What Is A Cappuccino? A Quick Guide
Possibly the most popular coffee in the world, the cappuccino is an espresso topped with equal amounts of steamed milk and milk foam. Cappuccino fans enjoy the bold coffee flavor of the espresso combined with the smooth mouthfeel of steamed milk and the lightness of milk foam.
A cappuccino is usually served in a tall glass, showing the layers of coffee and milk or a large cup. In Italy, cappuccino is regarded as a breakfast drink because of the lightness of the milk and is often topped with shaved chocolate or cinnamon.
The layer of milk foam on cappuccinos has given birth to a new art form, where baristas vie to produce the most elaborate milk foam creations to top coffee beverages.
A History Of The Cappuccino
Although now a thoroughly Italian beverage, the cappuccino was originally invented in the coffee shops of Vienna, Austria, in the 1700s. Known as the Kapuziner, this early version of the cappuccino was a coffee sweetened with chocolate or spiced with cinnamon and topped with whipped cream and can still be found in Viennese coffee shops today.
Coffee in the 1700s wasn’t the smooth, flavorsome beverage of today – made with lower grade, cheaper beans, it was far more bitter and grainy, so the additions made it sweet and warming. The addition of cream also led to the name of the coffee, which refers to the Roman Catholic Capuchin monks, whose robes are the light brown of milky coffee. Another version of the name’s origins comes from the circle of white cream against the brown coffee, which resembles a monk’s tonsure or shaved head, also sported by the Capuchins.
As coffee bean production improved and once the espresso machine was invented in Italy, it was no longer necessary to hide the flavor of coffee with rich cream, and the modern milk-based cappuccino was born. The Italian version of the coffee first appeared in the 1930s, but during the Second World War (1939-1945), the cream version became popular again, as the quality of coffee declined. By the 1950s, the modern cappuccino’s popularity had grown, and a world favorite was established.
The cappuccino only became widely popular in the States in the 1980s, and has become the middle ground for those who find espresso too strong and a latte too milky. However, the American cappuccino is often made with a double shot of espresso and a greater proportion of milk than the traditional Italian version.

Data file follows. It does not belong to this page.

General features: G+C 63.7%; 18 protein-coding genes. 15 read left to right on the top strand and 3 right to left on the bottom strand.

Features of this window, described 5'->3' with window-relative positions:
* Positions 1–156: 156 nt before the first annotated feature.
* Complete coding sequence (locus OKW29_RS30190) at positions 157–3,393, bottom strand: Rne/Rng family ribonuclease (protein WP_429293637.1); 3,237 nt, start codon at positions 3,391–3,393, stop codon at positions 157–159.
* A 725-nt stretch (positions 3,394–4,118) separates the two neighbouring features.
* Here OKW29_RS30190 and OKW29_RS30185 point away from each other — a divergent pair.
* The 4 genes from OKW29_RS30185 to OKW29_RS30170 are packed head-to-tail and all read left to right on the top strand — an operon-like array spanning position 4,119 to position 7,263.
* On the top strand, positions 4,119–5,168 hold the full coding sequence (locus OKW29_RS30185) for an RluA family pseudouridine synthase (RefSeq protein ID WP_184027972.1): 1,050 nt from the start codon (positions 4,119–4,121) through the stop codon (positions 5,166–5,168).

How To Make A Cappuccino
To make a barista-worthy cappuccino, do the following:
- Make an espresso.
- Heat 100 ml of milk to 150⁰F (66⁰C) in the milk steamer
- Pour the milk into the espresso.
- Top with a cap of milk foam.
- Dust with cocoa powder.
Variations Of The Cappuccino
Wet Vs. Dry Milk Foam
The biggest variation in cappuccinos is how the milk foam is prepared, either wet or dry.
- A wet cappuccino or cappuccino chiaro (light cappuccino) has more steamed milk than milk foam. A traditional Italian cappuccino is generally wet, with a very thin layer of milk foam.
- A dry cappuccino or cappuccino scurro (dark cappuccino) increases the ratio of milk foam. The foam can also be more or less dry, depending on the size of the bubbles. Microfoam has tiny bubbles that are hardly noticed, while “bone-dry foam” is filled with air, large bubbles, and lots of volume.
Just as macchiatos can be altered with the addition of vanilla or caramel syrup, so the humble cappuccino has come in for the peppermint, raspberry, and even cinnamon treatment.
Viennese Cappuccino Or Kaputziner
The original Austrian cappuccino is still popular and is sometimes called a cappuccino with cream. These cappuccinos are usually made with steamed milk, but the milk foam is replaced with cream.
The Final Word
The primary difference between a macchiato and a cappuccino is the ratio of coffee to milk. A macchiato is 90% coffee, with 10% milk, while a cappuccino is only 25% coffee and 75% milk. If you prefer a stronger flavor coffee or normally have an espresso, try a macchiato. If you’re a milky coffee fan, then a cappuccino is a good choice for something with more kick than a latte.